1. Your Twitter handle, Meluminati, is great. What’s the inspiration behind that and how is it a reflection of your personality?
“Meluminati” is a play on words of my name and Illuminati, but it just means I’m responsible for my own success, whether you believe it or not. I call myself a “conspiracy analyst” as opposed to a “conspiracy theorist,” so it’s not that I don’t buy into the idea, but I question everything to include the idea of questioning everything, lol. I think pop culture feeds off of people’s belief in the Illuminati, which adds to the mystique and controversy (i.e. free publicity), but it’s hurtful because instead of inspiring people to work hard, be consistent, and build lasting relationships (factors for success), it encourages people to believe that certain heights of success aren’t reachable unless you sell your soul. That’s crippling to the psyche. I don’t believe that, so I’m working to prove it’s not true. Guess we’ll find out.
2. Culture doesn’t really have any boundaries; social status, age, ethnicity. But there’s always going to be folks who don’t get that. Do you get questions about your ethnicity as it relates to hip hop?
I’m Asian, thirty-something, a woman, and a mom who works with hip hop artists...there’s a few questions about my entire existence lol. I experience racism and stereotyping more from the general population than I do within hip hop, which is probably why I originally gravitated to it. I think that as hip hop grew into a cultural force and global medium (and Wu Tang made all things Asian cool lol), those who grew up within it are more open-minded. I still get questions asking if I eat dogs and cats, which martial arts I know, do I do nails, how do I speak English so well, etc. and I probably always will as long as America exists. The real questions and issues within hip hop are about me being a woman. That’s a book.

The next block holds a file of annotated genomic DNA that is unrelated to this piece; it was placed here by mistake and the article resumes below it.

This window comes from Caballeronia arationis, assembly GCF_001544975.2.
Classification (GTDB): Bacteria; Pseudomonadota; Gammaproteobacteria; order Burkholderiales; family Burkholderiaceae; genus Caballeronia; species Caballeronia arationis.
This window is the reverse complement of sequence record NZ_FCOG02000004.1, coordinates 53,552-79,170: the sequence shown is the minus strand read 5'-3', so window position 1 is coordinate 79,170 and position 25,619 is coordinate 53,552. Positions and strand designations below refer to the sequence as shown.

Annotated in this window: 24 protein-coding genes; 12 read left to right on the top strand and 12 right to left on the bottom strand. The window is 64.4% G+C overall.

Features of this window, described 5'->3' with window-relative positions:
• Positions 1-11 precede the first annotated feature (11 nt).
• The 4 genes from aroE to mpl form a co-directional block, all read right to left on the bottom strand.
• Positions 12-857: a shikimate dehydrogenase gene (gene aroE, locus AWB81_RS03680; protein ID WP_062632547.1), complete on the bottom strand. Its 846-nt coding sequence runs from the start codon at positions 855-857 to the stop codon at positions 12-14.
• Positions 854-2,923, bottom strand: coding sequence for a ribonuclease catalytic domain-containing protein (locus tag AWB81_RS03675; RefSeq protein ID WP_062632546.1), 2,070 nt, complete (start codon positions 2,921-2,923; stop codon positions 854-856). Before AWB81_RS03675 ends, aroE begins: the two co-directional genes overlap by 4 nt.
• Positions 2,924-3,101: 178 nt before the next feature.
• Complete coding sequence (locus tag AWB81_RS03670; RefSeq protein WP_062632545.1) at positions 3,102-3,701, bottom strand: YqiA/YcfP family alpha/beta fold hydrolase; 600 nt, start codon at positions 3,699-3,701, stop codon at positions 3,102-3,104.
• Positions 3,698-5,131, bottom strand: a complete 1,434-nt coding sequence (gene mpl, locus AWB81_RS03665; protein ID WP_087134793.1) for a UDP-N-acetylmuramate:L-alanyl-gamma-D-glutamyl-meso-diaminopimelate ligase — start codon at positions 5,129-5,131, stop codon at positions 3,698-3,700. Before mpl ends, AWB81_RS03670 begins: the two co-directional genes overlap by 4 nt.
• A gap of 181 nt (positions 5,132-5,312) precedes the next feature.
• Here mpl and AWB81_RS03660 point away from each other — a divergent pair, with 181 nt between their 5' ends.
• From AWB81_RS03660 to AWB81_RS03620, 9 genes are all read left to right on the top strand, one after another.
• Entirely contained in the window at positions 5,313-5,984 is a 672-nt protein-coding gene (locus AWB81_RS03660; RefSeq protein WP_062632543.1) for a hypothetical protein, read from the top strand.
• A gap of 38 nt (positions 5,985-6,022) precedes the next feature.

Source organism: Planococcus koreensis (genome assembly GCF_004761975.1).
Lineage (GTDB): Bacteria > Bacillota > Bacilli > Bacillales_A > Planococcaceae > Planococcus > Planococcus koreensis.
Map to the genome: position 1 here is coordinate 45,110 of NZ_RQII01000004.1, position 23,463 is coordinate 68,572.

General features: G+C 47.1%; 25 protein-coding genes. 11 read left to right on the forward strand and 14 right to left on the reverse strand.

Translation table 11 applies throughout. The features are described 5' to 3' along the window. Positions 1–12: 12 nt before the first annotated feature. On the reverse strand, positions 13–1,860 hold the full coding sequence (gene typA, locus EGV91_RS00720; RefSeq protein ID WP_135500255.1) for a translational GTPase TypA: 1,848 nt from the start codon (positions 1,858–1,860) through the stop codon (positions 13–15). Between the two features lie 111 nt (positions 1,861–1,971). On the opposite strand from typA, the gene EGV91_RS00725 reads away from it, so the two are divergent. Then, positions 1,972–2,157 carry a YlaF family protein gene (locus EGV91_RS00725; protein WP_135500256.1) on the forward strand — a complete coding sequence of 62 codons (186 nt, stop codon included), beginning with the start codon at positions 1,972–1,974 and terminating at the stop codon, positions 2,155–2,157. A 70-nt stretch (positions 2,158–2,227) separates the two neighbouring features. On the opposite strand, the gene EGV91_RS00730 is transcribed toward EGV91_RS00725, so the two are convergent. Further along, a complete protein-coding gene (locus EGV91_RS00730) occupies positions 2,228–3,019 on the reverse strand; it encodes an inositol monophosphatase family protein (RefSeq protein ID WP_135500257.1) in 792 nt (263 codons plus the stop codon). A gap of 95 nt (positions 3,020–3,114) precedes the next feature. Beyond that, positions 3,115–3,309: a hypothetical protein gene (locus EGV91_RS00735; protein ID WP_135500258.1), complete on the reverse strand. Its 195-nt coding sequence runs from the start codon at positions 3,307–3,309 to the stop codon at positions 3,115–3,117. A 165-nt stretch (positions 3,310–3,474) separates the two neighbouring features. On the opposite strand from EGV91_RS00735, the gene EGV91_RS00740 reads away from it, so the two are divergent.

3. No doubt you are a recognizable force in the DMV hip hop scene. How did you get started, what’s your background?
I got started by loving hip hop. I’ve always kept bumping into or becoming friends with people in some aspect of the music and entertainment industry, unintentionally, accidentally, and coincidentally. I guess that happens when you surround yourself by what you love. I never set out to be involved, I literally just wanted to help out some friends by providing my professional skills as a business consultant which seemed to be needed. The more I became involved, the more I saw the fundamental issues in the DMV that were deeper than an absence of business acumen, professional standards, or an industry infrastructure. I wanted to support those who were interested in changing the culture and setting the standards, not just talking or complaining about it. That’s the big picture story. The actual story goes like this: I met Jay Mills on Twitter who invited me to the Anti Club (which was everything the name implies), where I met Pro’Verb. I began working with Pro’Verb and helped to start Will Rap 4 Food. Through Will Rap 4 Food, I met Visto who launched Hippie Life Krew and Dirt2Gold. All of these brands are grassroots and promote inclusivity, positivity, teamwork, and other great concepts that shouldn’t be so rare...all things I believe in.